Parallel Collectors is a toolkit easining parallel collection processing in Java using Stream API.
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Parallel Collectors for Java 8 Stream API - overcoming limitations of standard Parallel Streams

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Parallel Collectors is a toolkit easining parallel collection processing in Java using Stream API.

list.stream()
  .collect(parallelToList(i -> foo(i), executor, 2)).orTimeout(1000, MILLISECONDS)
  .thenAccept(System.out::println)
  .thenRun(() -> System.out.println("Finished!"));

They are:

  • lightweight (yes, you could achieve the same with Project Reactor, but that's often a way too big tool for the job)
  • configurable (it's possible to provide your own Executor and parallelism)
  • non-blocking (no need to block the main thread while waiting for the result to arrive)
  • non-invasive (they are just custom implementations of Collector interface, no magic inside)
  • powerful (combined power of Stream API and CompletableFutures allows to specify timeouts, compose with other CompletableFutures, or just perform the whole processing asynchronously)

Rationale

Stream API is a great tool for processing collections, especially if you need to parallelize execution of CPU-intensive tasks, for example:

public static void parallelSetAll(int[] array, IntUnaryOperator generator) {
    Objects.requireNonNull(generator);
    IntStream.range(0, array.length).parallel().forEach(i -> { array[i] = generator.applyAsInt(i); });
}

However, all tasks managed by parallel Streams are executed on a shared ForkJoinPool instance. Unfortunately, it's not the best choice for running blocking operations which could easily lead to the saturation of the common pool, and to serious performance degradation of everything that uses it as well.

For example:

List<String> result = list.parallelStream()
  .map(i -> foo(i)) // runs implicitly on ForkJoinPool.commonPool()
  .collect(Collectors.toList());

That problem has been already solved and the solution is simple - one needs to create a separate thread pool and offload the common one from blocking operations... but there's a catch.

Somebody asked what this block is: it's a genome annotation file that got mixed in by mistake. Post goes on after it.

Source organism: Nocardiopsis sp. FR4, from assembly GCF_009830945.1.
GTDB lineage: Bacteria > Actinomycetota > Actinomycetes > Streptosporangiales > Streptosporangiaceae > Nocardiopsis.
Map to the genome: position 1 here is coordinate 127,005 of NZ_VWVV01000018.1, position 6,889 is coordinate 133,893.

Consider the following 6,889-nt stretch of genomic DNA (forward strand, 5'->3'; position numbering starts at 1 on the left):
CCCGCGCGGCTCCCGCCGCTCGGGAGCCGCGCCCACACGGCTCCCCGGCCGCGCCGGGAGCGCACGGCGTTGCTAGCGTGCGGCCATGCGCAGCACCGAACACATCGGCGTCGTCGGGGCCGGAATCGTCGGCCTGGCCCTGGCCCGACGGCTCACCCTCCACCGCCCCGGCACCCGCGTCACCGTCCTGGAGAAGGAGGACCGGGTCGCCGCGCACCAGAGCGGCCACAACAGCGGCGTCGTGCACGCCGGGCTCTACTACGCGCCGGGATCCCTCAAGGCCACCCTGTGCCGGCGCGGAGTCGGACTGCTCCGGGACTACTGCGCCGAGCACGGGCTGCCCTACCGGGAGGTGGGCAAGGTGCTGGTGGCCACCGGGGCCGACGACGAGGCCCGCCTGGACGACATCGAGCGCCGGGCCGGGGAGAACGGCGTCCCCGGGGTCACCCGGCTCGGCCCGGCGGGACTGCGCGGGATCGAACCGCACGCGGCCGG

Sadly, Streams can run parallel computations only on the common ForkJoinPool which effectively restricts the applicability of them to CPU-bound jobs.

However, there's a trick that allows running parallel Streams in a custom FJP instance... but it's considered harmful:

Note, however, that this technique of submitting a task to a fork-join pool to run the parallel stream in that pool is an implementation "trick" and is not guaranteed to work. Indeed, the threads or thread pool that is used for execution of parallel streams is unspecified. By default, the common fork-join pool is used, but in different environments, different thread pools might end up being used.

Says Stuart Marks on StackOverflow.

Plus, that approach was seriously flawed before JDK-10 - if a Stream was targeted towards another pool, splitting would still need to adhere to the parallelism of the common pool, and not the one of the targeted pool [JDK8190974].

Philosophy

Parallel Collectors are unopinionated by design so it's up to their users to use them responsibly, which involves things like:

  • proper configuration of a provided Executor and its lifecycle management
  • choosing the right parallelism level
  • making sure that the tool is applied in the right context

Make sure to read API documentation before using these in production.

Words of Caution

Even if this tool makes it easy to parallelize things, it doesn't always mean that you should. Parallelism comes with a price which can be often higher than the starting point. Threads are expensive to create, maintain and switch between, and you can only create a limited number of them.

Often, this library will turn out to be a wrong tool for the job, it's important to follow up on the root cause and double-check if parallelism is the way to go.

It often turns out that the root cause can be addressed, for example, by using a simple JOIN statement, reorganizing your data... or even just by choosing a different API method.

Basic API

The main entrypoint to the libary is the com.pivovarit.collectors.ParallelCollectors class - which mirrors the java.util.stream.Collectors class and contains static factory methods returning java.util.stream.Collector implementations enhanced with parallel processing capabilities.

Since the library relies on a native java.util.stream.Collector mechanism, it was possible to achieve compatibility with Stream API without performing any intrusive surgery.

Available Collectors:

parallelToList:

  • CompletableFuture<List<R>> parallelToList(Function<T, R> mapper, Executor executor)